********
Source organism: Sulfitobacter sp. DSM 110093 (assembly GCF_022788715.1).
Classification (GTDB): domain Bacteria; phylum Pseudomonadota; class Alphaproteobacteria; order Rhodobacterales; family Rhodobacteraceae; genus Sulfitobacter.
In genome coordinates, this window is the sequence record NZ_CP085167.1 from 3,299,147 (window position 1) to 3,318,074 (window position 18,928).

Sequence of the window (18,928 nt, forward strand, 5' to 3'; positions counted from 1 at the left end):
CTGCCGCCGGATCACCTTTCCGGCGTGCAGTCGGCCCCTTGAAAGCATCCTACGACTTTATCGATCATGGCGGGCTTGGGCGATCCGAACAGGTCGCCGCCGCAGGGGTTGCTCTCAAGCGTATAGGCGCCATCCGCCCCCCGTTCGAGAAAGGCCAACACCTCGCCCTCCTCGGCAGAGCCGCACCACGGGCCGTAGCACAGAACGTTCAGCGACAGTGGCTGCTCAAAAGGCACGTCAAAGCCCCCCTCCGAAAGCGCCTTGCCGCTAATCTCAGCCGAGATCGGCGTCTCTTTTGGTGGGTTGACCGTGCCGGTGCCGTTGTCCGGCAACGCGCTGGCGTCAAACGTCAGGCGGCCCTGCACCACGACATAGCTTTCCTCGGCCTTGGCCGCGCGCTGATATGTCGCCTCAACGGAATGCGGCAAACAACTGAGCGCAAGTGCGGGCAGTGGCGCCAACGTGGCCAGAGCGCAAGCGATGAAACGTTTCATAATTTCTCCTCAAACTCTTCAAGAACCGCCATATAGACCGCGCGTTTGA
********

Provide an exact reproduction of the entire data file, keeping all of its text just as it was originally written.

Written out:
Source organism: Sulfitobacter sp. DSM 110093 (assembly GCF_022788715.1).
Classification (GTDB): domain Bacteria; phylum Pseudomonadota; class Alphaproteobacteria; order Rhodobacterales; family Rhodobacteraceae; genus Sulfitobacter.
In genome coordinates, this window is the sequence record NZ_CP085167.1 from 3,299,147 (window position 1) to 3,318,074 (window position 18,928).

Sequence of the window (18,928 nt, forward strand, 5' to 3'; positions counted from 1 at the left end):
CTGCCGCCGGATCACCTTTCCGGCGTGCAGTCGGCCCCTTGAAAGCATCCTACGACTTTATCGATCATGGCGGGCTTGGGCGATCCGAACAGGTCGCCGCCGCAGGGGTTGCTCTCAAGCGTATAGGCGCCATCCGCCCCCCGTTCGAGAAAGGCCAACACCTCGCCCTCCTCGGCAGAGCCGCACCACGGGCCGTAGCACAGAACGTTCAGCGACAGTGGCTGCTCAAAAGGCACGTCAAAGCCCCCCTCCGAAAGCGCCTTGCCGCTAATCTCAGCCGAGATCGGCGTCTCTTTTGGTGGGTTGACCGTGCCGGTGCCGTTGTCCGGCAACGCGCTGGCGTCAAACGTCAGGCGGCCCTGCACCACGACATAGCTTTCCTCGGCCTTGGCCGCGCGCTGATATGTCGCCTCAACGGAATGCGGCAAACAACTGAGCGCAAGTGCGGGCAGTGGCGCCAACGTGGCCAGAGCGCAAGCGATGAAACGTTTCATAATTTCTCCTCAAACTCTTCAAGAACCGCCATATAGACCGCGCGTTTGA